Dr.Jasser Auda who is an expert in Islamic law, narrates the following interesting incident from the life of Umar in his book ‘Maqasid Al Shariah: A beginners guide’,
“Another incident, which shows a more serious consequence of taking a ‘purpose-oriented’ approach to the prophetic instructions occurred during the days of Umar, the second caliph. The status of Umar in Islam and his continuous and wide-ranging consultation of a large number of Companions, make his opinions of special significance. In this incident, the Companions asked Umar, to distribute the newly-‘conquered’ lands of Egypt and Iraq amongst them as some sort of ‘spoils of war.’ Their argument relied on the clear and specific verses of the Qur’an that allowed fighters their ‘spoils of war’. Umar refused to divide whole cities and provinces over the Companions by referring to other verses, with more general expressions,stating that God has a ‘purpose’ of ‘not making the rich dominate wealth.’ Therefore, Umar (and the Companions who supported his opinion) understood the specifics of the verses of ‘spoils of war’ within the context of a certain purpose (maqsid) of the law. This purpose was, ‘diminishing the difference between economic levels,’ to use familiar contemporary terms.” (5)
It is in this context we need to understand how and why the ACJU has legalised child marriages despite the overwhelming evidence in the Qur’an, and the life of Prophet Muhammad against such an abominable practice which I intend to address in another article.
ACJU is an organization that is run by a group of individuals who claim to have attained scholarship in the sciences of Islam. However, as we have seen they fall way short of the basic qualifications that are required to legislate. Public interest or Maslaha as we have seen is an important principle in Islamic jurisprudence. How can a group of scholars who seem to be devising laws be oblivious to, and ignorant of such a basic principle? How can they be granted authority to represent a community?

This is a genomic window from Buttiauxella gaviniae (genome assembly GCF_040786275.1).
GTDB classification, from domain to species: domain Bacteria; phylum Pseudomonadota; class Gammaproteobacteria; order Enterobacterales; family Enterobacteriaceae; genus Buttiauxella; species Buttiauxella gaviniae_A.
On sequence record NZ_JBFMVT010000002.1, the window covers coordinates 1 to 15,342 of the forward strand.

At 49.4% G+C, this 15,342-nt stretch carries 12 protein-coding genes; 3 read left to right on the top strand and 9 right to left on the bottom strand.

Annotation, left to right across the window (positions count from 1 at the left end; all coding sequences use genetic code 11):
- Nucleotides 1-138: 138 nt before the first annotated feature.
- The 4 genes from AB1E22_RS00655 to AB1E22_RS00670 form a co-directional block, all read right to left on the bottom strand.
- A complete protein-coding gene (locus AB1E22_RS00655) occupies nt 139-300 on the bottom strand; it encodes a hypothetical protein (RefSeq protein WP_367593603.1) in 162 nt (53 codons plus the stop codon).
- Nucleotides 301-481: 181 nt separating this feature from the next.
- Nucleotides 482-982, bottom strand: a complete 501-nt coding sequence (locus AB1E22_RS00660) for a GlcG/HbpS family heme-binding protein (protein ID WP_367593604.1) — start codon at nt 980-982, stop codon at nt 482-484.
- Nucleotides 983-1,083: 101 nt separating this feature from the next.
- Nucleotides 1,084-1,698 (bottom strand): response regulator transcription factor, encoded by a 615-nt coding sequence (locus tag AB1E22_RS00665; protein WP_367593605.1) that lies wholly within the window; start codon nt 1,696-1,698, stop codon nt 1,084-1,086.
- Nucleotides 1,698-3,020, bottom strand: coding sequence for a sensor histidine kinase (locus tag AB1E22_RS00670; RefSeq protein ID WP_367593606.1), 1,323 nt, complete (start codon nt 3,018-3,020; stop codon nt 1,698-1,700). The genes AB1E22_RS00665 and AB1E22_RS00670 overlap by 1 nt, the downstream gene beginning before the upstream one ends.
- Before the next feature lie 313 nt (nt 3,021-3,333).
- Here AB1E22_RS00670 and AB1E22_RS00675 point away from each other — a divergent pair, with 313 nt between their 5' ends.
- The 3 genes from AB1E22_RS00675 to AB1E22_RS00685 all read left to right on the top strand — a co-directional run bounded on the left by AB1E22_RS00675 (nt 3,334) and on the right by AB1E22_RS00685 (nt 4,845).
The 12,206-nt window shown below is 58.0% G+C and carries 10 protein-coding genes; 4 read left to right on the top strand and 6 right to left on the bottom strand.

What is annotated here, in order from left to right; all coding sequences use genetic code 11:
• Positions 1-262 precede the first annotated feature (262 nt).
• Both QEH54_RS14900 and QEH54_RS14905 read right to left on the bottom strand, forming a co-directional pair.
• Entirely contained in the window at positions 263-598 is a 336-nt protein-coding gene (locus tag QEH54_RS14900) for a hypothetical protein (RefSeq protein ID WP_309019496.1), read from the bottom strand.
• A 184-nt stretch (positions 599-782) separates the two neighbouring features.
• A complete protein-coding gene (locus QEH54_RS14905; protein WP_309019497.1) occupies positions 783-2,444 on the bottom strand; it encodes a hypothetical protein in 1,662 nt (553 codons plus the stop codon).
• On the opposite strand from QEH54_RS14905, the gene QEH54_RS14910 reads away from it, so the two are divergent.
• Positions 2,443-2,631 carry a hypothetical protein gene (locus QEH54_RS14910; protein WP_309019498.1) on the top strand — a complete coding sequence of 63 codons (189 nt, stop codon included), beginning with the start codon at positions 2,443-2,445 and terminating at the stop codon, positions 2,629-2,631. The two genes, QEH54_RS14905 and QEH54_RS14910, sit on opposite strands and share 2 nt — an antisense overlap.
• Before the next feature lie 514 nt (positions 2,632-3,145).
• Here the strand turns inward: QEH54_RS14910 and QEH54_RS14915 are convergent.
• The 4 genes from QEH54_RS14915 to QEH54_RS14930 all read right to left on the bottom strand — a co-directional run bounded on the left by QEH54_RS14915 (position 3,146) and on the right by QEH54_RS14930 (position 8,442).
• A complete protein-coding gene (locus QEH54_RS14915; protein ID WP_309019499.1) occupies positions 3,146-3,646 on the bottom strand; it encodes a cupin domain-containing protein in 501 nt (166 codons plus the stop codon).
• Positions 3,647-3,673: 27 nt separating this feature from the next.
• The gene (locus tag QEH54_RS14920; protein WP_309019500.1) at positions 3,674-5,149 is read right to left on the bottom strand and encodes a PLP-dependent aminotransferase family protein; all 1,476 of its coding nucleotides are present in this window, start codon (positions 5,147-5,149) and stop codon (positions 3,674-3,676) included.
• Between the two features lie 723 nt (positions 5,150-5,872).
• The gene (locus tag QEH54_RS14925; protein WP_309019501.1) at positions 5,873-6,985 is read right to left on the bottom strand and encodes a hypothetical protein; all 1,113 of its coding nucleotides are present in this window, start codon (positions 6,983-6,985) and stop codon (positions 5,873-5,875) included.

However ACJU cannot be held entirely accountable for this fiasco, for the Muslim intellectual community including those who claim to be moderates have remained silent critics throughout this great tragedy. They have seen and heard how the ACJU has been misrepresenting Islam, their bigotry and ignorance, yet they have abstained from criticising the ACJU, from making them accountable for their irresponsible behavior, and they seem to not care about a viable alternative.
It is high time that we came to terms with the fact that the ACJU is not really a ‘Jamiyyatul Ulama’ – Union of scholars. We should be appalled by the realization that the Muslims of this country are represented by a group of people who have not the basic knowledge in Islamic jurisprudence. Change does not happen until those who are hungry for it make some noise. The ignorant have an excuse to be ignorant, but the sane have none to be silent.
- Maqasid al Shariah – A beginners guide by Dr.Jasser Al Auda, p:4)
- Islamic Jurisprudence: An International Perspective by C.G.Weeramantry
- Radical Reform: Islamic Ethics and Liberation.Dr.Tariq Ramadan (p.244)
- Maqasid Al Shariah: A beginners guide by Dr.Jasser Al Auda
Editors note: For other articles and content we have carried on this issue, including compelling and exclusive video testimony from women, click here.